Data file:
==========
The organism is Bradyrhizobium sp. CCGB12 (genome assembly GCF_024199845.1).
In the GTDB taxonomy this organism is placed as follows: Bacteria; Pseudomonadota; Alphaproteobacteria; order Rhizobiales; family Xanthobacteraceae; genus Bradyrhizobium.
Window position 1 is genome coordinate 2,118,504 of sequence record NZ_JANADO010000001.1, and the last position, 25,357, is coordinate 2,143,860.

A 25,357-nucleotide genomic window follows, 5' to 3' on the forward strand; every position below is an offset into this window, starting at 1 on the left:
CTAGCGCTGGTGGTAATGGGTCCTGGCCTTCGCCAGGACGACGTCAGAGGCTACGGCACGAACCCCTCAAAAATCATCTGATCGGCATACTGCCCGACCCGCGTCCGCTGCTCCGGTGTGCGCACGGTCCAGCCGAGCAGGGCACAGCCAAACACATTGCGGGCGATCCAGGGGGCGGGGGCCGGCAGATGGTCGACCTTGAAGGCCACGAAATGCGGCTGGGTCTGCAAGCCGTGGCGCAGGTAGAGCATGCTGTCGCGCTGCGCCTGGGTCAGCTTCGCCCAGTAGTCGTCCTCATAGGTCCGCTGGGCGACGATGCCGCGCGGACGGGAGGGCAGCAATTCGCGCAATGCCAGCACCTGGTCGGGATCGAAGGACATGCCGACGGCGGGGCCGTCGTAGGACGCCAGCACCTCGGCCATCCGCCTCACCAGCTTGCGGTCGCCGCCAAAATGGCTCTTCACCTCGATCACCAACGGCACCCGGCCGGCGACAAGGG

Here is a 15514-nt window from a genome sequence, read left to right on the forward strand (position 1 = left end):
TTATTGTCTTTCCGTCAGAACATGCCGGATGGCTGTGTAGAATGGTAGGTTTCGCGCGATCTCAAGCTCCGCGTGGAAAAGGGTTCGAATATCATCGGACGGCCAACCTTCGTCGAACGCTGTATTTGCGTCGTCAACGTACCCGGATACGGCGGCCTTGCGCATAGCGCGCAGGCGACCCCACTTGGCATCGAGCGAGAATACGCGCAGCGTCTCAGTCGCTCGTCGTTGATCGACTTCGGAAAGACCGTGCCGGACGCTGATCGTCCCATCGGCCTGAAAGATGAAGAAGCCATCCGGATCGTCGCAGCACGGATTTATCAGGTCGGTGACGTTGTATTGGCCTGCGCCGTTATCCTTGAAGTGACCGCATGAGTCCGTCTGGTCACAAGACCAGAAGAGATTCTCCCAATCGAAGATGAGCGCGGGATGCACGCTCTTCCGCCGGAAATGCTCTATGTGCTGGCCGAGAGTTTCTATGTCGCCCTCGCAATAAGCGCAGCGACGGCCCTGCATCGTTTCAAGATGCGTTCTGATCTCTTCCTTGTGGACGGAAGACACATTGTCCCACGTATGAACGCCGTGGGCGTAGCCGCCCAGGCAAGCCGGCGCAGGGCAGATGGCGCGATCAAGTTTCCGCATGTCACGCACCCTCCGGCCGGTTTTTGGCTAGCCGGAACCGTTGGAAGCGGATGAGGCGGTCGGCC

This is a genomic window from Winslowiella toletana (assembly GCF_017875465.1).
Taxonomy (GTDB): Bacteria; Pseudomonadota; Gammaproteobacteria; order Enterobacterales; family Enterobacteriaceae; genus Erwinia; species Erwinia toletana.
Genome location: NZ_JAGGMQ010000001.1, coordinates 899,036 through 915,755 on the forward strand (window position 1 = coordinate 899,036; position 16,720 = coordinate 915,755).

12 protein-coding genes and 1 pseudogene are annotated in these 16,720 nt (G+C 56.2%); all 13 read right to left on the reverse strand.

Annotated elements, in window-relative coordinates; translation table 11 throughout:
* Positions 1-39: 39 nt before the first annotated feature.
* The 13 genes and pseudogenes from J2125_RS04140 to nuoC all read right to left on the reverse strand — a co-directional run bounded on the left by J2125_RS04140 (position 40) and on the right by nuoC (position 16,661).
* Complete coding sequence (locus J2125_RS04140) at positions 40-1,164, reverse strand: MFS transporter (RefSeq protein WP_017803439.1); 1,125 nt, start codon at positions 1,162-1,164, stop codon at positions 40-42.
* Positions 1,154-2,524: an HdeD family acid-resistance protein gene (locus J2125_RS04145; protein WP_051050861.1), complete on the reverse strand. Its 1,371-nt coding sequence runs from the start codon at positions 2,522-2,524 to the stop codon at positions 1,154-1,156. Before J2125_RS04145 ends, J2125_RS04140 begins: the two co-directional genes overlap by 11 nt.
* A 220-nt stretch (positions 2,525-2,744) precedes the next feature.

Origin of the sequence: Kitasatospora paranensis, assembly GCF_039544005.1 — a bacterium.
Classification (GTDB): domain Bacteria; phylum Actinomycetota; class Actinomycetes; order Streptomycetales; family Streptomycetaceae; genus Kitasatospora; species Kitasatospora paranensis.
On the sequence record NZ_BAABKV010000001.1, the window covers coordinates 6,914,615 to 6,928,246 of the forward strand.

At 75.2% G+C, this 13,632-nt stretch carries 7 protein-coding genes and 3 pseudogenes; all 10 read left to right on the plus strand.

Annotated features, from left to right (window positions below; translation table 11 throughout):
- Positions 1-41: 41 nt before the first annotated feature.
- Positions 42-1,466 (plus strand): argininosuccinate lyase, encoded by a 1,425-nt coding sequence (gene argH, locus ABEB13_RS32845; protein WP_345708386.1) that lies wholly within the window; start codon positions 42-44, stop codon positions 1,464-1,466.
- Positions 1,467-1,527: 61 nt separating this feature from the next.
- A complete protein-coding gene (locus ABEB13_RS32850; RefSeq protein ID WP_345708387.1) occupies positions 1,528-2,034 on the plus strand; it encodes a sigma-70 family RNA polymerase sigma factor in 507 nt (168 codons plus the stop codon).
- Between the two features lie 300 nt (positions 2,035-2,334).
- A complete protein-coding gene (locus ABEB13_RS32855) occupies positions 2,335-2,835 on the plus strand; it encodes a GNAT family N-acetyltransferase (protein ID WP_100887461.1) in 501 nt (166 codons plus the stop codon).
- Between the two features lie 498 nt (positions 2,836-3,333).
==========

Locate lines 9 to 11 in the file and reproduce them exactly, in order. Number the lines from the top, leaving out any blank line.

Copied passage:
Taxonomy (GTDB): Bacteria; Pseudomonadota; Gammaproteobacteria; order Enterobacterales; family Enterobacteriaceae; genus Erwinia; species Erwinia toletana.
Genome location: NZ_JAGGMQ010000001.1, coordinates 899,036 through 915,755 on the forward strand (window position 1 = coordinate 899,036; position 16,720 = coordinate 915,755).

12 protein-coding genes and 1 pseudogene are annotated in these 16,720 nt (G+C 56.2%); all 13 read right to left on the reverse strand.